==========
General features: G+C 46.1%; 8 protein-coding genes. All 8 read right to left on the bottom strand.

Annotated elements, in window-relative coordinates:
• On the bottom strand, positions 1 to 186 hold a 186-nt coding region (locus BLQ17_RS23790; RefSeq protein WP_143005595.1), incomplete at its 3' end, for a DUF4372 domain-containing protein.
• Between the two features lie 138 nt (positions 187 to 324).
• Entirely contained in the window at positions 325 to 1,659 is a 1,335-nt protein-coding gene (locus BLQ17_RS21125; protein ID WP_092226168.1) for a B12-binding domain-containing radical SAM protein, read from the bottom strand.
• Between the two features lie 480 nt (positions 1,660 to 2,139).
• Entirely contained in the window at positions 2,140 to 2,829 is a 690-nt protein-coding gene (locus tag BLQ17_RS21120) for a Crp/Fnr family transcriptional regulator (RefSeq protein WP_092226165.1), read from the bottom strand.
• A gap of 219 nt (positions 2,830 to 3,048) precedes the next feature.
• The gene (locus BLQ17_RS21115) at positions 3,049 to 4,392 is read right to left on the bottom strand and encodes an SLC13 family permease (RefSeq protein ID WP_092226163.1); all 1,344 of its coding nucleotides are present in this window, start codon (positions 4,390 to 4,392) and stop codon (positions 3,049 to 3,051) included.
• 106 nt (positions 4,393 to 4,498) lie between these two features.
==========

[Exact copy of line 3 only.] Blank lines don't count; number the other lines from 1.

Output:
• On the bottom strand, positions 1 to 186 hold a 186-nt coding region (locus BLQ17_RS23790; RefSeq protein WP_143005595.1), incomplete at its 3' end, for a DUF4372 domain-containing protein.